Could we be heading to a repeat of the Great Depression?

This is a difficult question to answer. There are significant differences between the situation that led to the current crisis and the one in 1929. First, state expenditure has for nearly 70 years been central to the system in a way in which it was not in 1929. In that year federal government expenditures represented only 2.5 per cent of GNP but they currently stand at around 20 per cent. And unlike in 1929, the government in 2008 moved quickly to intervene in the economy. The Hoover administration (March 1929-February 1933) did make a few moves aimed at bolstering the economy, so that state spending rose slightly in 1930, and federal money was used to bail out some banks and rail companies through the Reconstruction Finance Corporation in 1932. But the moves were very limited in scope—and the state could still act in ways that could only have exacerbated the crisis in 1931 and 1932.

The Fed increased interest rates to banks and the government raised taxes. It was not until after the inauguration of the Roosevelt administration in March 1933 that there was a decisive increase in government expenditure. But even then the high point for total federal government spending in 1936 was only just over 9 percent of national output—and in 1937 began to decline. There is a base level of demand in the economy of the today that provides a floor below which the economy will not sink that didn’t exist in the early 1930s.

In this way, the growth in military expenditure since the Great Depression, clearly plays a particularly important role guaranteeing markets to giant corporations thereby mitigating the impact of the crisis. But there is an important second difference that operates in the opposite direction. The major financial and industrial corporations operate on a much greater scale than in the inter-war years and therefore the strain on governments of bailing them out is disproportionately larger. The banking crises of the early 1930s in the US was a crisis of a mass of small and medium banks.Very big banks did not often become insolvent and fail, even in periods of widespread bank failures:

This time we have seen a crisis of many of the biggest banks in most major economies. Within a day of Lehman Brothers going bust, banks such as HBOS in Britain, Fortis in the Benelux countries, Hypo Real Estate in Germany and the Icelandic banks were all in trouble. From there the crisis spread to affect other major banks and the “shadow banking system” of hedge funds, derivatives and so on. In October 2008, The Guardian reported the losses to be a staggering $2.8 trillion.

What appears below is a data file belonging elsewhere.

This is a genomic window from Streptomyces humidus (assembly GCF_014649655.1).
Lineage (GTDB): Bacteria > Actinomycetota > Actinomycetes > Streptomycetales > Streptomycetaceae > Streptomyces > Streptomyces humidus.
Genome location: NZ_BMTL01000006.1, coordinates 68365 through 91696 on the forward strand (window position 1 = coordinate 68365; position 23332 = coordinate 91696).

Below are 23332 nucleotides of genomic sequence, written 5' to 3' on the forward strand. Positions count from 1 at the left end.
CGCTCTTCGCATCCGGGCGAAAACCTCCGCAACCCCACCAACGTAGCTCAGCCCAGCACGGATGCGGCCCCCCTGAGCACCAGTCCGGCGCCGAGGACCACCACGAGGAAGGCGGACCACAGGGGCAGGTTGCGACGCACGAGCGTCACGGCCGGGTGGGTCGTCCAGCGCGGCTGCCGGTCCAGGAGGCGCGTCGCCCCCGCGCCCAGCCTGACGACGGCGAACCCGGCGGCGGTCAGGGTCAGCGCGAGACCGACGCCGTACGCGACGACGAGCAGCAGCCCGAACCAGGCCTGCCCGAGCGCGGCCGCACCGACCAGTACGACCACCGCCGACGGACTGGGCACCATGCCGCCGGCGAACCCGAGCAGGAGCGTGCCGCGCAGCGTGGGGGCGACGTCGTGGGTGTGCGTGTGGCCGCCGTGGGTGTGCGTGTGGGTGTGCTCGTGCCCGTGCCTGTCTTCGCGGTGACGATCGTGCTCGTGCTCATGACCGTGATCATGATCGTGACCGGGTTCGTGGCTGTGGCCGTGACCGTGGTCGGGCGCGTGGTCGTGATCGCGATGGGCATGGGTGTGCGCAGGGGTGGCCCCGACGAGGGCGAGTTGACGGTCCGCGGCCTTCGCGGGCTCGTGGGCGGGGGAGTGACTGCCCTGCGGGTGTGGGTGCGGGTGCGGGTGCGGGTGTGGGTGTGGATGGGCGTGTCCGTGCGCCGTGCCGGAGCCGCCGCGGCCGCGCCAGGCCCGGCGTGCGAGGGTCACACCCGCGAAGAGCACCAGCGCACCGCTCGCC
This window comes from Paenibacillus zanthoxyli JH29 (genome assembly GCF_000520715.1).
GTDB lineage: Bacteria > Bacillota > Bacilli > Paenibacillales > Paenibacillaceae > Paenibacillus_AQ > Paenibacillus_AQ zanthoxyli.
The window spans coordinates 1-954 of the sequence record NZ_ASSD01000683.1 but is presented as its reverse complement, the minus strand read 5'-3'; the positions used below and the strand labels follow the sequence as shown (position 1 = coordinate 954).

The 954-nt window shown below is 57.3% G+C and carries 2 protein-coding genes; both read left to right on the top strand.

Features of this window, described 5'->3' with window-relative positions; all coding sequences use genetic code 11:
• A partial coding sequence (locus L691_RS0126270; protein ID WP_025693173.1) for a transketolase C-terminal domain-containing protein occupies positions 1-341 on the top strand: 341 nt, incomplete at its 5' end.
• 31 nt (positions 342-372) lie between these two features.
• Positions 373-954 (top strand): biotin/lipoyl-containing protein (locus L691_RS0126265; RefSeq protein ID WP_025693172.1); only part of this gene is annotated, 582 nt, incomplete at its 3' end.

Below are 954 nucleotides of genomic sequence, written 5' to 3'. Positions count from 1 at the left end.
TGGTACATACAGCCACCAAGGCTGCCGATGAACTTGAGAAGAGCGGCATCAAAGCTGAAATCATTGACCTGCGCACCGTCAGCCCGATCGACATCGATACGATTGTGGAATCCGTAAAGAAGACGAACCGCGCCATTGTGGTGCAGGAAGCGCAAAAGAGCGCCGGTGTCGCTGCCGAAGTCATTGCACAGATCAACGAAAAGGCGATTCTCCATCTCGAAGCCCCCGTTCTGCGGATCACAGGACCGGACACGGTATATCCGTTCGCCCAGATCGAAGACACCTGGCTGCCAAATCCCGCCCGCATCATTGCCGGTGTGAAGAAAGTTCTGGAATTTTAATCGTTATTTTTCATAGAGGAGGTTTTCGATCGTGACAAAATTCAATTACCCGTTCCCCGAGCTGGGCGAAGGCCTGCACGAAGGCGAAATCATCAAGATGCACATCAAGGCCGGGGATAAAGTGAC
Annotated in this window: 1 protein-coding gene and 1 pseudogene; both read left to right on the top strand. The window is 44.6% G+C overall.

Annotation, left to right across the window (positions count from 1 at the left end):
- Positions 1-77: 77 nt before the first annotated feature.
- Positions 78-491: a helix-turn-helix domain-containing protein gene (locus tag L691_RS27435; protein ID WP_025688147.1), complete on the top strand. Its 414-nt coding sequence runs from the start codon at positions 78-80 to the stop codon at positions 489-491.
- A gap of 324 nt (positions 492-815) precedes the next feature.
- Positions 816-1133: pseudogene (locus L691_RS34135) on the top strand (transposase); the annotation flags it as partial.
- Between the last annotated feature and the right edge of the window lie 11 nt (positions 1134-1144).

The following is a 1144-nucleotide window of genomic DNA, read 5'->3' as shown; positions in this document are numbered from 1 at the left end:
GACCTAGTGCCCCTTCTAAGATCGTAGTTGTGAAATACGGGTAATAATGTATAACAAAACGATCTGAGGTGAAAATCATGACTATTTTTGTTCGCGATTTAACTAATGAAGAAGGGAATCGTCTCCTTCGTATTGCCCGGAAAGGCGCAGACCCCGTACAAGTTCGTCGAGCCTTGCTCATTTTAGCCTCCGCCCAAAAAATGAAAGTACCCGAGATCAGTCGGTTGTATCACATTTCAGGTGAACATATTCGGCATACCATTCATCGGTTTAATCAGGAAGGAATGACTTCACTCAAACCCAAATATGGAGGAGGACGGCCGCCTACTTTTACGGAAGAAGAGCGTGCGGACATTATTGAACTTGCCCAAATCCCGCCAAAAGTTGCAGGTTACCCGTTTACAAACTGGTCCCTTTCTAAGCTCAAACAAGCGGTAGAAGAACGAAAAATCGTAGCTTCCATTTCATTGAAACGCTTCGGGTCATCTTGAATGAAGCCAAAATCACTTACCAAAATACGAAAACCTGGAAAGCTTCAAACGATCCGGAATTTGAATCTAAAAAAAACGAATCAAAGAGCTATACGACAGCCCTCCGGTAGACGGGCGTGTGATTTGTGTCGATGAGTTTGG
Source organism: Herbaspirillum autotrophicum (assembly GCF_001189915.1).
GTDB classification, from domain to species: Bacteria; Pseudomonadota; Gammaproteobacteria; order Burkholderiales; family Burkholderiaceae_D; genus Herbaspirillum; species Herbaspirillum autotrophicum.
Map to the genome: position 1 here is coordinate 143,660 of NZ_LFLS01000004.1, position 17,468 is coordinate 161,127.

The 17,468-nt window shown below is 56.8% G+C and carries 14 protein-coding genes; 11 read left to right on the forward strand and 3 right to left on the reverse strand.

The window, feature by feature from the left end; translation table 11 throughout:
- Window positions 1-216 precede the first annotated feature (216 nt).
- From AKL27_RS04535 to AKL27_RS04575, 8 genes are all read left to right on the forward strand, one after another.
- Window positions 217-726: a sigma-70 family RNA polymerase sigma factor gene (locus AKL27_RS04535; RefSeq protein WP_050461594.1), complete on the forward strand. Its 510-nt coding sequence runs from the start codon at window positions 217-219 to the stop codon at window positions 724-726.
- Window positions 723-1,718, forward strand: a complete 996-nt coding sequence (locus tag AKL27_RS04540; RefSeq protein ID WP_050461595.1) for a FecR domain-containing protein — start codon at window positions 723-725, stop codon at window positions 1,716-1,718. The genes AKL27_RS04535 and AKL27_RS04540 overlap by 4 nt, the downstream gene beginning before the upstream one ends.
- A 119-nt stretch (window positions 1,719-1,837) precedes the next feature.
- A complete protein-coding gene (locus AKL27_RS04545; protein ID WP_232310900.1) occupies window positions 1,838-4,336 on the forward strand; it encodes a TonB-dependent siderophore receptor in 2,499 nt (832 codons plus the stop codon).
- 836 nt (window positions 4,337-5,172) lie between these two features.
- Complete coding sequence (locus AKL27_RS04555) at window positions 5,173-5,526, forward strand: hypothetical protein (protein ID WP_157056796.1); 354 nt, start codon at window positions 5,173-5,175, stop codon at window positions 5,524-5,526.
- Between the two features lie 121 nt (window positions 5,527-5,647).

Despite this, global industrial production now shows clear signs of recovering. This is a sharp divergence from experience in the Great Depression, when the decline in industrial production continued fully for three years. Paradoxically, staving off a catastrophic slump has meant that problems have lingered on.

The recovery is also uneven. British growth remains sluggish at just 0.3 percent, the lowest growth rate since the last quarter of 2013. The US is growing faster, and is also faring better than Germany and Japan, which are more export-oriented and have suffered more from the decline in world trade than from the initial financial meltdown. China was also hit by falling demand for its exports but despite its long boom due to a massive state-sponsored domestic investment programme, the crisis has impacted their too.

The weakness of the global recovery means that people will continue to suffer. In some countries this takes the form of high unemployment and attacks on wages, as in the US, Spain and Ireland. In others, such as Germany and Japan, where unemployment has not risen as fast, companies have sought to hold on to workers but have cut pay rates, reduced hours or shifted workers onto part-time contracts. Britain lies somewhere between the two extremes.

Unemployment and underemployment is likely to persist well into any recovery. An IMF report argues that employment falls further and takes longer to recover during recessions that have a significant financial component. The report indicates that it could take a year and a half from the end of the recession for any substantial improvement, assuming that the recession ends.

Finally, any recovery is and will remain uncertain. State interventions replaced private borrowing and investment with mountains of public debt, and falling tax revenues made it difficult to recover the money spent. Now governments everywhere face a dilemma. Do they cut back to pay off their debts, risking a deeper recession or do they continue spending and risk a run on their currencies?

The Austerity Con-Trick

Cash machines targeted by Occupy protesters

Cash machines targeted by Occupy protesters (Pic: Guy Smallman)

The UK government mantra that it’s imperative to reduce the deficit (the difference between the money coming in and going out) is one of the greatest confidence tricks to have ever been fostered on the British people. In reality, the deficit could be wiped out at a stroke. In his documentary film The Spirit of ’45, Ken Loach highlighted that in the decade after the war, the UK government built 300,000 affordable homes a year and brought the NHS into being.